Power outages

Power outages can occur for a variety of reasons including earthquakes, severe storms, increased demand or public safety power shutoff. Putting together a power outage plan now can help protect your health and safety in the event of a power failure.

Rotating power outages

When we all conserve, rotating outages are preventable.

  • The California Independent System Operator (CAISO) decides when rotating outages are necessary to reduce demand on the power grid.
  • You may be notified by text, email and/or phone before PG&E enacts a rotating outage in your area. Outages typically last 1-2 hours.
  • Find your block and possible rotating outage period
  • Remember—all outage start times are estimates. They're meant as guidelines, not definitive schedules.
  • You can help prevent outages. This summer, discover simple energy saving tips to save money and help ease the burden on the power grid.

Look up your address

Here are some basic tips for what to do In the event of a power outage

  • If you see a downed power line – stay away, and keep others away. Assume downed power lines are energized and dangerous. Call 9-1-1 immediately to report the location, then call PG&E at 1-800-743-5000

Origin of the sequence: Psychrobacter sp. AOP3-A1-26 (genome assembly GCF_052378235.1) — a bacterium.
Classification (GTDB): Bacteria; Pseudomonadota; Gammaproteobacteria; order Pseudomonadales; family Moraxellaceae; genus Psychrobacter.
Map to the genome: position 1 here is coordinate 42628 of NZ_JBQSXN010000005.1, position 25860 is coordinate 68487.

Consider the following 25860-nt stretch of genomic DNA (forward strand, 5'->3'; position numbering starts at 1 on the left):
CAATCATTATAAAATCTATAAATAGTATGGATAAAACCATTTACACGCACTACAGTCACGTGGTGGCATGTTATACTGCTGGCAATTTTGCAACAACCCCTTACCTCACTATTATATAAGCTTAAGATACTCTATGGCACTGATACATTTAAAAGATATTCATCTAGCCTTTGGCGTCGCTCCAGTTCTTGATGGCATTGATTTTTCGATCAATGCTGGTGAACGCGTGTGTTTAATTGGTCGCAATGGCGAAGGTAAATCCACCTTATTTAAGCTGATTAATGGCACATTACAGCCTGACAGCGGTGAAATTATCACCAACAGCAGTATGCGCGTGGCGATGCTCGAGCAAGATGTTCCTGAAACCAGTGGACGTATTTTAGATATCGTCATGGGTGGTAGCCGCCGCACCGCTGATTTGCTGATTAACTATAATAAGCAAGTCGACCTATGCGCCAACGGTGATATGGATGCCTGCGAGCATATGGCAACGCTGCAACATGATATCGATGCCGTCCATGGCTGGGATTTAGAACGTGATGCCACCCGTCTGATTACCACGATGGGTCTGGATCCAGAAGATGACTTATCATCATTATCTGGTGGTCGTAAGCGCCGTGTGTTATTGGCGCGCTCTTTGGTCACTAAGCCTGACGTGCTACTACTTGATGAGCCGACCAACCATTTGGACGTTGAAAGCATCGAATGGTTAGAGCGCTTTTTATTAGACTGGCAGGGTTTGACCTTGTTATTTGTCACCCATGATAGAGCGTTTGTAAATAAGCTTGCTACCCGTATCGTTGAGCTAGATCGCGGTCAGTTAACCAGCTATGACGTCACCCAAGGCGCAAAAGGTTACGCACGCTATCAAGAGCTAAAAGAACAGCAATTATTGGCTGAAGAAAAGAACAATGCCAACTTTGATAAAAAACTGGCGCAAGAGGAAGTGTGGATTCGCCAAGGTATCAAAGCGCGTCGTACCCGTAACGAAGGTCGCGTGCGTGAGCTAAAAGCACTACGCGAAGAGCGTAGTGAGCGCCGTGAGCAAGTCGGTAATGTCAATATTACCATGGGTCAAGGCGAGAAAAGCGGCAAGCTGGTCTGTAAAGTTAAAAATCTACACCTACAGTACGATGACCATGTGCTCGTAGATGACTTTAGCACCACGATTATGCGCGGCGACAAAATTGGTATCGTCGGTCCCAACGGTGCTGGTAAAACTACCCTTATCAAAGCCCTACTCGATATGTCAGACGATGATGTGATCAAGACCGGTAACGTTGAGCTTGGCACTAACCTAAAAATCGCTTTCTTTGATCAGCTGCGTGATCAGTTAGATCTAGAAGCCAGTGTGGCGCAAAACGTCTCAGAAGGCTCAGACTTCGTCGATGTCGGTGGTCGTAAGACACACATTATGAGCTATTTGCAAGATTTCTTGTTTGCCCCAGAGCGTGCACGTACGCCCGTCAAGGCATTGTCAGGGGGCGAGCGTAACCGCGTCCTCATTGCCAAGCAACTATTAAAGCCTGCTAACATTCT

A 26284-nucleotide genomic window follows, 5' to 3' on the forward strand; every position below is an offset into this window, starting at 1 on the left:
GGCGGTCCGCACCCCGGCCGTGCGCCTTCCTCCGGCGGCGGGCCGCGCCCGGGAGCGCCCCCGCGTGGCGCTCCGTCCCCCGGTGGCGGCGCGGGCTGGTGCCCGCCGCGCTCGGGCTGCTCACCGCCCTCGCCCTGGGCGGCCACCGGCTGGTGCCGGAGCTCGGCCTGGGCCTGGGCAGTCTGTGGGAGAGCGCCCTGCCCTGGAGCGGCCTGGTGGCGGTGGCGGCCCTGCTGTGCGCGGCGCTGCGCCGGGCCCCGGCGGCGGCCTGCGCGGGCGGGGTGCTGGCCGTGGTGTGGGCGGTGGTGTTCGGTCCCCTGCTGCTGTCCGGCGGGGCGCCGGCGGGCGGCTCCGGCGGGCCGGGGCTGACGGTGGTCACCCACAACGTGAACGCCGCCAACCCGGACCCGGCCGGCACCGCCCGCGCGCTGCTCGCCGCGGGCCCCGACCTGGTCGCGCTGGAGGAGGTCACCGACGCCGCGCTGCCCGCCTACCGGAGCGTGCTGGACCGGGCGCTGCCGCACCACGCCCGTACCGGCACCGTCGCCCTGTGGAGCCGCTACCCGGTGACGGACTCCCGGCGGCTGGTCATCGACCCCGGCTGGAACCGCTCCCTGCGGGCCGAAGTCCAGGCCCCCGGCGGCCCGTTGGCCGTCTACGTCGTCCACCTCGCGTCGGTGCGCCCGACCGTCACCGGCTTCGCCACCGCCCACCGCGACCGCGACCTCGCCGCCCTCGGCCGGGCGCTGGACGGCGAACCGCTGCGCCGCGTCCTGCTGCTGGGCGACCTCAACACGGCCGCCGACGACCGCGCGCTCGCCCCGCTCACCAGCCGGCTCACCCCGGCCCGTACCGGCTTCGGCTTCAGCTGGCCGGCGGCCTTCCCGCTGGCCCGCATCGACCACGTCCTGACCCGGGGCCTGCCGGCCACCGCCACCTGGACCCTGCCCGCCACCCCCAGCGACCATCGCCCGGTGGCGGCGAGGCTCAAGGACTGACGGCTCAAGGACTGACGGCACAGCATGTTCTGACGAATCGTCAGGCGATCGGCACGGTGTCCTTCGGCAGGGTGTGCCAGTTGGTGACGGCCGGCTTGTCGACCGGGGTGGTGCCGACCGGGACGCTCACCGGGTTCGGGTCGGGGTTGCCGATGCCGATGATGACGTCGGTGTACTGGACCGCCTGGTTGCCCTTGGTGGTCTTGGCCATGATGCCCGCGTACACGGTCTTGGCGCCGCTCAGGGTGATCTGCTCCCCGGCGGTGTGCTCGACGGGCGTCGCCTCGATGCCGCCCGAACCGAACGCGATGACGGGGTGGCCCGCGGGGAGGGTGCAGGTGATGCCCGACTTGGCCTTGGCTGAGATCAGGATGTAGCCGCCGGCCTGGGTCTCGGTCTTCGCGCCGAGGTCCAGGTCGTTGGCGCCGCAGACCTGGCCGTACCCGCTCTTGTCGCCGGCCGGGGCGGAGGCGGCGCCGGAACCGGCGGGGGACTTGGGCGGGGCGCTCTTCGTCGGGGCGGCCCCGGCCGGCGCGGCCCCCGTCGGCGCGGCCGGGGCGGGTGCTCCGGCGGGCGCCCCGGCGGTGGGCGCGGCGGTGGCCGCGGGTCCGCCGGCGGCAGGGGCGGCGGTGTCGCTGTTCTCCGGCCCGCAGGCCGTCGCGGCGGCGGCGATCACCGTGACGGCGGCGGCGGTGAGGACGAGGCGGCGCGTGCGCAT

• Report outages in your home or neighborhood to PG&E 24 hours a day at 1-800-743-5002
  • Find out whether your neighbors are affected by the outage, or if it’s just your property (check your circuit breakers and fuse boxes)
  • Check outage status and report outages online, or call PG&E  at 1-800-743-5002 
  • Unplug or turn off all appliances during an outage to help avoid overloading circuits when the power is restored
  • Leave a single lamp on to alert you when the power returns

Take these steps in advance

  • Sign up to receive emergency alerts through SMC Alert
  • Keep a battery-operated flashlight and radio within easy reach. Listen for updates on storm conditions and power outages
  • Do not use wax candles – if you want to use candles, use only the safer LED candles
  • Keep a standard handset or mobile phone available – don’t depend on a phone that requires electricity to work
  • Store water-filled plastic containers in your freezer to use as blocks of ice to prevent food from spoiling

What is a public safety power shutoff (PSPS) event? 

PG&E has developed plans to shutoff power during critical fire weather in order to reduce the risk of wildfire. A PSPS could lead to multiday outages in many areas during periods of extremely hot, dry and/or windy weather. A PSPS outage will last as long as the potentially dangerous weather conditions exist, plus the amount of times it takes for PG&E workers to inspect and repair their equipment in the affected area(s). Residents need to be prepared to endure a power outage lasting at least 3-5 days.

Learn more about PSPS and how to prepare.